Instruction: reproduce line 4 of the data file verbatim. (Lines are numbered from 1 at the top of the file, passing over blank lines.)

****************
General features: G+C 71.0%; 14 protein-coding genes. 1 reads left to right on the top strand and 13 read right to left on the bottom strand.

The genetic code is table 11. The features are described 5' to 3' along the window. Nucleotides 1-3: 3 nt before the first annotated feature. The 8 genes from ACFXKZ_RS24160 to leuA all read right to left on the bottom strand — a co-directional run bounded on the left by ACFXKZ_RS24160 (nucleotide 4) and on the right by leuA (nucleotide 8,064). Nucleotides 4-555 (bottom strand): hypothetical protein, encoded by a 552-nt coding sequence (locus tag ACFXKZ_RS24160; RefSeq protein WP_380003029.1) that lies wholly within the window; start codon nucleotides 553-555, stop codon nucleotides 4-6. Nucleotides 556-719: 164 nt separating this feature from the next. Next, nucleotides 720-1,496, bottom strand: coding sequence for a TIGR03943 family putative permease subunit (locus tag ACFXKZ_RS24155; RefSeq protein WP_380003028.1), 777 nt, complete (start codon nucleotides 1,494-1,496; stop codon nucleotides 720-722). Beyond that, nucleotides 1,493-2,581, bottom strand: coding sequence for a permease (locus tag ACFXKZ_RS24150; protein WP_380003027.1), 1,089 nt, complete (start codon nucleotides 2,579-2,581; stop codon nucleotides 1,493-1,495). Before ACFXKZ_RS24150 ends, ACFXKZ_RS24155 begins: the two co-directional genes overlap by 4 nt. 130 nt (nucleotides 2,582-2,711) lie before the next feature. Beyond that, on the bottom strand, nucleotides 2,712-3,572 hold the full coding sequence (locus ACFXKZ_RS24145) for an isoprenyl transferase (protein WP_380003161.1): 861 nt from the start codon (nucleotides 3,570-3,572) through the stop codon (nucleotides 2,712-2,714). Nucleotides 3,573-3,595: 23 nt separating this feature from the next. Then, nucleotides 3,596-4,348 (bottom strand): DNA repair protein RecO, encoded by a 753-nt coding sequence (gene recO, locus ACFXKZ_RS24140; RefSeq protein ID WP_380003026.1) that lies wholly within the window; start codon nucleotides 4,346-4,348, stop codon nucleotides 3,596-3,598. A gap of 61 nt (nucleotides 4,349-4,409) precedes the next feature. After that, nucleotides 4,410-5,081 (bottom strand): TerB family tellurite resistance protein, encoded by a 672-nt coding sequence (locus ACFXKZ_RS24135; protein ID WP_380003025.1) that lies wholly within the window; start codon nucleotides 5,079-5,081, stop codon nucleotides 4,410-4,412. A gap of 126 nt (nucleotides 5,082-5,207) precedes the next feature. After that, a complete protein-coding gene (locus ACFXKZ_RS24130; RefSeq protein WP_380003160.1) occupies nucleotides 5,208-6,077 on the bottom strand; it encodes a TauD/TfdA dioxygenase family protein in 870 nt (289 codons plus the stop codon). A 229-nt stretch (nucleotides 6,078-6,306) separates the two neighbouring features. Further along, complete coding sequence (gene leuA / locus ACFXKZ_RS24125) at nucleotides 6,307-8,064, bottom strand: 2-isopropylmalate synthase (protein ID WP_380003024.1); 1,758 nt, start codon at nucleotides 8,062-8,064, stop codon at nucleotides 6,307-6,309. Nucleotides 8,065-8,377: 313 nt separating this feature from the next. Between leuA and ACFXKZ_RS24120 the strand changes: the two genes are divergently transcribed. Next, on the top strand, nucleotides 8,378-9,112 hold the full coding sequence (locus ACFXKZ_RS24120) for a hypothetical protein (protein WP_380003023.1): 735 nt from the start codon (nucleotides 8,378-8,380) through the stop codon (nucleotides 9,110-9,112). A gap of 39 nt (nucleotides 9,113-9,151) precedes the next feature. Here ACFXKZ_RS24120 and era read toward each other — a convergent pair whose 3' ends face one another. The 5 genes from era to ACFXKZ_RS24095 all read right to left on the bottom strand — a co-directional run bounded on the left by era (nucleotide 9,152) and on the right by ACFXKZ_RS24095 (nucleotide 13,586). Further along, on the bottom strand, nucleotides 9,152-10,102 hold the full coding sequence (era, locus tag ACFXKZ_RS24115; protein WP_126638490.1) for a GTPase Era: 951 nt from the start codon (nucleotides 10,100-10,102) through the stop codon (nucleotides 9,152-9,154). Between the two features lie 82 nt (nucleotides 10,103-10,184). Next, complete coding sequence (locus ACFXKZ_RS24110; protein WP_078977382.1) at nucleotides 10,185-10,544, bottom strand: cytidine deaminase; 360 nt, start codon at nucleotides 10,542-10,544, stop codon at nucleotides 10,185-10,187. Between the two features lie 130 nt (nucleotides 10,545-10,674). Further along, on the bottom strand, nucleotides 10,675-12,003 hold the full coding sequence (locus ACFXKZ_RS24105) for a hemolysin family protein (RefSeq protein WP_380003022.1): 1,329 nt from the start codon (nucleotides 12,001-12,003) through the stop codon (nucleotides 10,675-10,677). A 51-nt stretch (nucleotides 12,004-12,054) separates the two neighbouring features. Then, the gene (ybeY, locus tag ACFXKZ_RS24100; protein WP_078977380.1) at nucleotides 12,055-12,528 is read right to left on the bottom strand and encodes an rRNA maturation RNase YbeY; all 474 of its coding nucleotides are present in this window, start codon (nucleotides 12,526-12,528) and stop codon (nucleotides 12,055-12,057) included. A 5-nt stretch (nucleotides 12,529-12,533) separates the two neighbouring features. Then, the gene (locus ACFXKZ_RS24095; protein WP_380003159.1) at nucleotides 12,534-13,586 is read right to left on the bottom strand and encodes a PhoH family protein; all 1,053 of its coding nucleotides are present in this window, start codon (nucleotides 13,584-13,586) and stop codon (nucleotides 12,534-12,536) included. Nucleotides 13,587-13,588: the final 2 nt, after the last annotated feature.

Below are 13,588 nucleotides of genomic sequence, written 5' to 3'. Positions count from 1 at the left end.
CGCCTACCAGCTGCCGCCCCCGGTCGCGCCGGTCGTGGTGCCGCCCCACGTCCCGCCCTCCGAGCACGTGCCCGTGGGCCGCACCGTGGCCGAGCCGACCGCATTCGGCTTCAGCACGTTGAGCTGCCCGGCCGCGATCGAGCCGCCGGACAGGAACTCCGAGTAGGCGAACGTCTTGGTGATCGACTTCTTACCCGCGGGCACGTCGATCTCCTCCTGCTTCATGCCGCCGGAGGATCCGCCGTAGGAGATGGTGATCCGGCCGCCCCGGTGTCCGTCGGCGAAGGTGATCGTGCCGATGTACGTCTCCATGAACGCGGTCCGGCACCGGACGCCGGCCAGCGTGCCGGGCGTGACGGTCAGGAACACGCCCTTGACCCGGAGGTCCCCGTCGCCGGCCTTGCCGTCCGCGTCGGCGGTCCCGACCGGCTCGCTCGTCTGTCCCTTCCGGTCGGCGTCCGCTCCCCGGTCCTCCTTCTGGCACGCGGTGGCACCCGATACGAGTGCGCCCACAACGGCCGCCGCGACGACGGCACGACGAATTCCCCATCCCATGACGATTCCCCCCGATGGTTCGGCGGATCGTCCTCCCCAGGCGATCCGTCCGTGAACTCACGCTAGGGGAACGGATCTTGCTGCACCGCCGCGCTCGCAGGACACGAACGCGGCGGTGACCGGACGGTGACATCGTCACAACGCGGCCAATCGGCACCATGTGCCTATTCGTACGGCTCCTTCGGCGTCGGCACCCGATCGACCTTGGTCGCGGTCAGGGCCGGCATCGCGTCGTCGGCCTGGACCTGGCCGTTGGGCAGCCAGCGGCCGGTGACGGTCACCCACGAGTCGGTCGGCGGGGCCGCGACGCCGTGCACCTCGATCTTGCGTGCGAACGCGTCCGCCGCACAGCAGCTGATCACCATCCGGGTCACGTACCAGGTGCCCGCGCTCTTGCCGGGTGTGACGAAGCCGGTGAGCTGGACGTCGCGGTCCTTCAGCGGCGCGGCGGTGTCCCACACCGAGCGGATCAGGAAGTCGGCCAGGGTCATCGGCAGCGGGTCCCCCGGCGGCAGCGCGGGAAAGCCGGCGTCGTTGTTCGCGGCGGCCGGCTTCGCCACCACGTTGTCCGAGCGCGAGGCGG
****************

CGCCTACCAGCTGCCGCCCCCGGTCGCGCCGGTCGTGGTGCCGCCCCACGTCCCGCCCTCCGAGCACGTGCCCGTGGGCCGCACCGTGGCCGAGCCGACCGCATTCGGCTTCAGCACGTTGAGCTGCCCGGCCGCGATCGAGCCGCCGGACAGGAACTCCGAGTAGGCGAACGTCTTGGTGATCGACTTCTTACCCGCGGGCACGTCGATCTCCTCCTGCTTCATGCCGCCGGAGGATCCGCCGTAGGAGATGGTGATCCGGCCGCCCCGGTGTCCGTCGGCGAAGGTGATCGTGCCGATGTACGTCTCCATGAACGCGGTCCGGCACCGGACGCCGGCCAGCGTGCCGGGCGTGACGGTCAGGAACACGCCCTTGACCCGGAGGTCCCCGTCGCCGGCCTTGCCGTCCGCGTCGGCGGTCCCGACCGGCTCGCTCGTCTGTCCCTTCCGGTCGGCGTCCGCTCCCCGGTCCTCCTTCTGGCACGCGGTGGCACCCGATACGAGTGCGCCCACAACGGCCGCCGCGACGACGGCACGACGAATTCCCCATCCCATGACGATTCCCCCCGATGGTTCGGCGGATCGTCCTCCCCAGGCGATCCGTCCGTGAACTCACGCTAGGGGAACGGATCTTGCTGCACCGCCGCGCTCGCAGGACACGAACGCGGCGGTGACCGGACGGTGACATCGTCACAACGCGGCCAATCGGCACCATGTGCCTATTCGTACGGCTCCTTCGGCGTCGGCACCCGATCGACCTTGGTCGCGGTCAGGGCCGGCATCGCGTCGTCGGCCTGGACCTGGCCGTTGGGCAGCCAGCGGCCGGTGACGGTCACCCACGAGTCGGTCGGCGGGGCCGCGACGCCGTGCACCTCGATCTTGCGTGCGAACGCGTCCGCCGCACAGCAGCTGATCACCATCCGGGTCACGTACCAGGTGCCCGCGCTCTTGCCGGGTGTGACGAAGCCGGTGAGCTGGACGTCGCGGTCCTTCAGCGGCGCGGCGGTGTCCCACACCGAGCGGATCAGGAAGTCGGCCAGGGTCATCGGCAGCGGGTCCCCCGGCGGCAGCGCGGGAAAGCCGGCGTCGTTGTTCGCGGCGGCCGGCTTCGCCACCACGTTGTCCGAGCGCGAGGCGG